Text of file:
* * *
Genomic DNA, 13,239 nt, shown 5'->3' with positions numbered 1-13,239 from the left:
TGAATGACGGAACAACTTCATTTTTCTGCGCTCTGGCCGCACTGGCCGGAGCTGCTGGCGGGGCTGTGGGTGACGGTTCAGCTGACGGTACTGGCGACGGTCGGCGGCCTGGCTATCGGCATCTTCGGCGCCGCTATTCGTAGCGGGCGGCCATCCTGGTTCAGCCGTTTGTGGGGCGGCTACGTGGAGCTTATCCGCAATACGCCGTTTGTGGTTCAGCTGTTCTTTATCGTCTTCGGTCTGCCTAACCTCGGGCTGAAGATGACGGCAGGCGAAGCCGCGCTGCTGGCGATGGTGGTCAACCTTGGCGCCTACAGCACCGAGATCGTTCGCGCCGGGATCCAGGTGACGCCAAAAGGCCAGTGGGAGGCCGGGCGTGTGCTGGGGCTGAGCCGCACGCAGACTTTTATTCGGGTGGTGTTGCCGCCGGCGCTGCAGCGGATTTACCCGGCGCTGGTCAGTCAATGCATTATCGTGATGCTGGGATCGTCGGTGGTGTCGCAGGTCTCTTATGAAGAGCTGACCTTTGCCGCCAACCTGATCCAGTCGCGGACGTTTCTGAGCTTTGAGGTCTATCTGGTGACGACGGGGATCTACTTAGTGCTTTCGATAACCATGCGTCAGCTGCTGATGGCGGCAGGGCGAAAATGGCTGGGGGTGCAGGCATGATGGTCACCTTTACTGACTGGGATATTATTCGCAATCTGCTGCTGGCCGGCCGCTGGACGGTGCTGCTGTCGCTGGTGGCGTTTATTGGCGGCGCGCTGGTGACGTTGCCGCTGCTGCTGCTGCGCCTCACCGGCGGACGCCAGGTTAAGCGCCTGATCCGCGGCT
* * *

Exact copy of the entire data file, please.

Genomic DNA, 13,239 nt, shown 5'->3' with positions numbered 1-13,239 from the left:
TGAATGACGGAACAACTTCATTTTTCTGCGCTCTGGCCGCACTGGCCGGAGCTGCTGGCGGGGCTGTGGGTGACGGTTCAGCTGACGGTACTGGCGACGGTCGGCGGCCTGGCTATCGGCATCTTCGGCGCCGCTATTCGTAGCGGGCGGCCATCCTGGTTCAGCCGTTTGTGGGGCGGCTACGTGGAGCTTATCCGCAATACGCCGTTTGTGGTTCAGCTGTTCTTTATCGTCTTCGGTCTGCCTAACCTCGGGCTGAAGATGACGGCAGGCGAAGCCGCGCTGCTGGCGATGGTGGTCAACCTTGGCGCCTACAGCACCGAGATCGTTCGCGCCGGGATCCAGGTGACGCCAAAAGGCCAGTGGGAGGCCGGGCGTGTGCTGGGGCTGAGCCGCACGCAGACTTTTATTCGGGTGGTGTTGCCGCCGGCGCTGCAGCGGATTTACCCGGCGCTGGTCAGTCAATGCATTATCGTGATGCTGGGATCGTCGGTGGTGTCGCAGGTCTCTTATGAAGAGCTGACCTTTGCCGCCAACCTGATCCAGTCGCGGACGTTTCTGAGCTTTGAGGTCTATCTGGTGACGACGGGGATCTACTTAGTGCTTTCGATAACCATGCGTCAGCTGCTGATGGCGGCAGGGCGAAAATGGCTGGGGGTGCAGGCATGATGGTCACCTTTACTGACTGGGATATTATTCGCAATCTGCTGCTGGCCGGCCGCTGGACGGTGCTGCTGTCGCTGGTGGCGTTTATTGGCGGCGCGCTGGTGACGTTGCCGCTGCTGCTGCTGCGCCTCACCGGCGGACGCCAGGTTAAGCGCCTGATCCGCGGCT